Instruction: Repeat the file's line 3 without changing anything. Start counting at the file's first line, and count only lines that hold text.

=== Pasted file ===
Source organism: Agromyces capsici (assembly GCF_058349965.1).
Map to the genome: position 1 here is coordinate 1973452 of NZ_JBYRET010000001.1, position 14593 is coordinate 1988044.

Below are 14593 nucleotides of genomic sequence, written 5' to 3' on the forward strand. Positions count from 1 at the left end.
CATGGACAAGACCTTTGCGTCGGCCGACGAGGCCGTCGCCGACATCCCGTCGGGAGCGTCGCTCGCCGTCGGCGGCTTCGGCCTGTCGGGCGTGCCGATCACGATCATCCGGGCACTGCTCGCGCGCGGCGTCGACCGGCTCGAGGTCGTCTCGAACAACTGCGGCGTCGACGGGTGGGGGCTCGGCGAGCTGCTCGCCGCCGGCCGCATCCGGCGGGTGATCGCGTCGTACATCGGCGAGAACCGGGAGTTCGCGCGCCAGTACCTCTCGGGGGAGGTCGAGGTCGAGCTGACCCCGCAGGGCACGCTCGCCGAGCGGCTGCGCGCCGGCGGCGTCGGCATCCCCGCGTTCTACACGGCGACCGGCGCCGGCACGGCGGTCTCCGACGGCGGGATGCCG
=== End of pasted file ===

Below are 14593 nucleotides of genomic sequence, written 5' to 3' on the forward strand. Positions count from 1 at the left end.